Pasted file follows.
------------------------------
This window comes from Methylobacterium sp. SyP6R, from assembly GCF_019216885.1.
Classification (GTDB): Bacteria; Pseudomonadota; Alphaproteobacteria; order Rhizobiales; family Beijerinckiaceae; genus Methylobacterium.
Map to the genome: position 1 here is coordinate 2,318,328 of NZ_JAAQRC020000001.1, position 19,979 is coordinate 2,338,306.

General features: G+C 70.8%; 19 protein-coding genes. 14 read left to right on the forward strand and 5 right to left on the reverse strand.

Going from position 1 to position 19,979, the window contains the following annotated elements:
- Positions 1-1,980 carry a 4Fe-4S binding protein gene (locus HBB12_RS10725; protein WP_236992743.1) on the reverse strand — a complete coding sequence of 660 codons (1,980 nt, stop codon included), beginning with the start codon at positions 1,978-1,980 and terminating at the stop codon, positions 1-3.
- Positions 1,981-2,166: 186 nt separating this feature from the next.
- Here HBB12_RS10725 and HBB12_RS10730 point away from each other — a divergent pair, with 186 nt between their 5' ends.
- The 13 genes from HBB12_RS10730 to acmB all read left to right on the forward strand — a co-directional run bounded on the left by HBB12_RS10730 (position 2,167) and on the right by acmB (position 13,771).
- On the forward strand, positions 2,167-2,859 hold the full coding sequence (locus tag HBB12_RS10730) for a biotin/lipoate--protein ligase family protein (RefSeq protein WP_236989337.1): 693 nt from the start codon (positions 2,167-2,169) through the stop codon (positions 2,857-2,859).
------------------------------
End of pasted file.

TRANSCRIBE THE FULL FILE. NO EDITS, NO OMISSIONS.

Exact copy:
This window comes from Methylobacterium sp. SyP6R, from assembly GCF_019216885.1.
Classification (GTDB): Bacteria; Pseudomonadota; Alphaproteobacteria; order Rhizobiales; family Beijerinckiaceae; genus Methylobacterium.
Map to the genome: position 1 here is coordinate 2,318,328 of NZ_JAAQRC020000001.1, position 19,979 is coordinate 2,338,306.

General features: G+C 70.8%; 19 protein-coding genes. 14 read left to right on the forward strand and 5 right to left on the reverse strand.

Going from position 1 to position 19,979, the window contains the following annotated elements:
- Positions 1-1,980 carry a 4Fe-4S binding protein gene (locus HBB12_RS10725; protein WP_236992743.1) on the reverse strand — a complete coding sequence of 660 codons (1,980 nt, stop codon included), beginning with the start codon at positions 1,978-1,980 and terminating at the stop codon, positions 1-3.
- Positions 1,981-2,166: 186 nt separating this feature from the next.
- Here HBB12_RS10725 and HBB12_RS10730 point away from each other — a divergent pair, with 186 nt between their 5' ends.
- The 13 genes from HBB12_RS10730 to acmB all read left to right on the forward strand — a co-directional run bounded on the left by HBB12_RS10730 (position 2,167) and on the right by acmB (position 13,771).
- On the forward strand, positions 2,167-2,859 hold the full coding sequence (locus tag HBB12_RS10730) for a biotin/lipoate--protein ligase family protein (RefSeq protein WP_236989337.1): 693 nt from the start codon (positions 2,167-2,169) through the stop codon (positions 2,857-2,859).